Director Michael Apted revisits the same group of British-born adults after a 7 year wait. The subjects are interviewed as to the changes that have occurred in their lives during the last ...
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In 1964, to explore the adage "Give me a child until he is seven and I will give you the man," World in Action filmed seven-year-olds. Every seven years, Michael Apted visits them. At 49, ... See full summary »
Director Michael Apted revisits the same group of British-born adults after a seven-year wait. The subjects are interviewed as to the changes that have occurred in their lives during the ... See full summary »
Director Michael Apted revisits the same group of British-born children after a seven-year wait. The subjects are interviewed as to the changes that have occurred in their lives during the ... See full summary »
A group of seven-year-old British children from widely ranging backgrounds are interviewed about a range of subjects. Director Michael Apted plans to reinterview them at seven-year ... See full summary »
Director Michael Apted revisits the same group of British-born adults after a 7 year wait. The subjects are interviewed as to the changes that have occurred in their lives during the last seven years.Written by
Murray Chapman <firstname.lastname@example.org>
Every seven years, Michael Apted has returned to record the lives of 14 people, tracing their ambitions, successes, their failures, their loves and even one's madness. Seven years are up. Discover where they are now.
Up Series (35 Up episode from 1991) Spotlights Remarkable People
May 16, 2012 The Up Series continues "56 Up" (2012 Granada UK) is the latest episode in the series and was aired in the UK two days ago on May 14, 2012. Home video DVD's are not yet available for "56 Up" (2012 Granada 2012) from Amazon.Com. It seems there is a delay from the time the newest episode is first aired/ released in the UK and when the USA sees and may purchase it.)
The Up Series (7 Up, Seven Plus Seven, 21 Up, 28 Up, 35 Up, 42 Up, 49 Up and most recently in 2012, 56 Up) is one of the most interesting, remarkable social documentaries ever presented. I screen all episodes every year, and each time, I see new things, learn more.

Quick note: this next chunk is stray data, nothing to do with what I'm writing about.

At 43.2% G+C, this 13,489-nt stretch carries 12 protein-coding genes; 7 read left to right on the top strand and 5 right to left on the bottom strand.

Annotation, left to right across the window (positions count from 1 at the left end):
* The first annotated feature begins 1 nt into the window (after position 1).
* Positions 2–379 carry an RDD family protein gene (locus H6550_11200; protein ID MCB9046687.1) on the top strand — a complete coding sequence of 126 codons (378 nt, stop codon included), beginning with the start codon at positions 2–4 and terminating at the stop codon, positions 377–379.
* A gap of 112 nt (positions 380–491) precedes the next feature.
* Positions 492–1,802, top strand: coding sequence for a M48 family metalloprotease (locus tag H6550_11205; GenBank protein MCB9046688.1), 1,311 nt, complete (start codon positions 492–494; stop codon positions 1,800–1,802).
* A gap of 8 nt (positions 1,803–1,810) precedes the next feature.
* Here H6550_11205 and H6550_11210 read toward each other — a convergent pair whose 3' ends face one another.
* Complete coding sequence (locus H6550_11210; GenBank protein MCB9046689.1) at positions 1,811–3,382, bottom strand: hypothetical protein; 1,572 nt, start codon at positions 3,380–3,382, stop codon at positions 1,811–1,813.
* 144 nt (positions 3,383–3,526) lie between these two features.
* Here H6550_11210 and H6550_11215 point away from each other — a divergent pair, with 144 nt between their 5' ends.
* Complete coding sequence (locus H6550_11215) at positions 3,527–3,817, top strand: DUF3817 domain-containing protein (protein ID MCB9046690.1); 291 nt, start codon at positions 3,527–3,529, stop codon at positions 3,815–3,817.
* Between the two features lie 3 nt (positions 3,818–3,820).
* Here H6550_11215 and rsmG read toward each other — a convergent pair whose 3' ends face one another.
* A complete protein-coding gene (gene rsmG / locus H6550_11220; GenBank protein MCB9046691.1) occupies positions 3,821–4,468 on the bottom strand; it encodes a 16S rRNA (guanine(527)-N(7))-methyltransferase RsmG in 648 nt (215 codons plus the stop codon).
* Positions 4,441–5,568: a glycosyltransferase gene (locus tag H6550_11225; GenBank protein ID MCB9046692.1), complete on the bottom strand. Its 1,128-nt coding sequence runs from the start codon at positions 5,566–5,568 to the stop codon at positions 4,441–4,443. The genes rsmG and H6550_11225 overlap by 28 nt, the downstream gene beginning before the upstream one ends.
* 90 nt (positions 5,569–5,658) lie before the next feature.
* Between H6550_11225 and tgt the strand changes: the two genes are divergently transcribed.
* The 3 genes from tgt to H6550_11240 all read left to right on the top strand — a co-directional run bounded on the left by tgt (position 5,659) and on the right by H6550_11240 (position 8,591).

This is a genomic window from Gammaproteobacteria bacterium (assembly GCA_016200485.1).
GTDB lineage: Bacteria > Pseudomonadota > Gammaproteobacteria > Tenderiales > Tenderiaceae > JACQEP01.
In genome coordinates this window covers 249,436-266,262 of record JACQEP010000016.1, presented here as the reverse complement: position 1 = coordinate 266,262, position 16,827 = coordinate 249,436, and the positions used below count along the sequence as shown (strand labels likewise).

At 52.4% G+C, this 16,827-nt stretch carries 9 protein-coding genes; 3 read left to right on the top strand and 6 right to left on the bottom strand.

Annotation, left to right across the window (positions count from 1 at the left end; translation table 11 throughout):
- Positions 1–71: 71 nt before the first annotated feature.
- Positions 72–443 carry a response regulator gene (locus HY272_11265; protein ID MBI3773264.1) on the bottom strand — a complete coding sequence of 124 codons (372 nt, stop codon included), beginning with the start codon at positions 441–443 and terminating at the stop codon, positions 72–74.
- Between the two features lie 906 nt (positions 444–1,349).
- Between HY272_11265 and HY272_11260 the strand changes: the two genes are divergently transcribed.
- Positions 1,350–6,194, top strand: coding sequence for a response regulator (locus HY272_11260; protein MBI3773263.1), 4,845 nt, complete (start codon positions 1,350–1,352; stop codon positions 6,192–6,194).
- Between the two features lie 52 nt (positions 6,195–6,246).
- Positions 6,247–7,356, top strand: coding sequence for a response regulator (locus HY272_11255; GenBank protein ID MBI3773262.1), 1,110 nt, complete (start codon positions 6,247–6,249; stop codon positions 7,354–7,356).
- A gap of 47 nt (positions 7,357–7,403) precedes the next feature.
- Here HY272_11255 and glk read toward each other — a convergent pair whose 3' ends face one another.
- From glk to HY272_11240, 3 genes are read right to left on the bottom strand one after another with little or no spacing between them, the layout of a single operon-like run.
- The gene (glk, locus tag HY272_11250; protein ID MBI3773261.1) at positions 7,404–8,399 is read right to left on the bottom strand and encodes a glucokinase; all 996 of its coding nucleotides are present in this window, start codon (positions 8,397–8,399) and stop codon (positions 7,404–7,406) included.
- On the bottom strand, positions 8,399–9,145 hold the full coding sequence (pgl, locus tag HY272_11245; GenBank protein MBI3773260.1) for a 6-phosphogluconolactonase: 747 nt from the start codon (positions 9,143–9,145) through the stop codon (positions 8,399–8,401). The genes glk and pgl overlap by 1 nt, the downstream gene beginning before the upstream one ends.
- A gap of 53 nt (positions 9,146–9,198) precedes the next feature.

For me, the two most remarkable and worthy persons profiled are Neil Hughes and Bruce Balden, neither married or materially "successful" by the 1991 "35 Up" episode, both badgered about that on camera by the off camera interviewer, both stoic and dignified in the face of the negative evaluation the interviewer provides.
Neither man, Hughes or Balden, led conventional, predictable, profitable, "safe" lives. Both opted for exploration, adventure, and service to and comradeship with socially unprestigious groups and persons.
Both took enormous chances, and must be accounted brave, noble men for that alone. They didn't "play it safe." Both exude an intelligence and a willingness to discuss difficult questions and issues in detail on camera, and neither attack the show they appear on, the thoughtless, implicitly insulting interviewer, or the show's and interviewer's obvious prejudices and agenda for the show itself as a piece of social and political propaganda.
Balden and Hughes use the riveting show as a platform to describe their own lives, ideals, and activities in pursuit of those ideals, activities not supported by outside big money or generous support from family, government, or other sources.
We learn more about the world at the times the episodes are presented (every 7 years starting in 1963.....the most recent one in 2004) from observing and listening to the words and ideas of Bruce Balden and Neil Hughes by far than is true of the other children and adults presented, none of whom departed from the settings where they first appeared at age 7 in 1963.
It's an interesting show, and less spectacular careers and worlds of the children/ adults who traveled different, more predictable and conventional paths than Bruce Balden and Neil Hughes are worth noting and following.
This show began in the middle 1960's as a hatchet job attacking upper class people and decrying poverty in lower social classes, clearly had an agenda supporting the liberal, socialist values and ideals popular and aggressive in the 1960's.
The times changed, but the show has gone on, and it's value is enormous.
Written by Tex Allen, SAG-AFTRA movie actor, Columbia PA USA
Email Tex Allen at TexAllen@Rocketmail.Com
Movie Credits, Biography, and 2012 photos of Tex Allen at WWW.IMDb.Me/TexAllen. See other Tex Allen written movie reviews....almost 100 titles.... at: "http://imdb.com/user/ur15279309/comments" (paste this address into your URL Browser)
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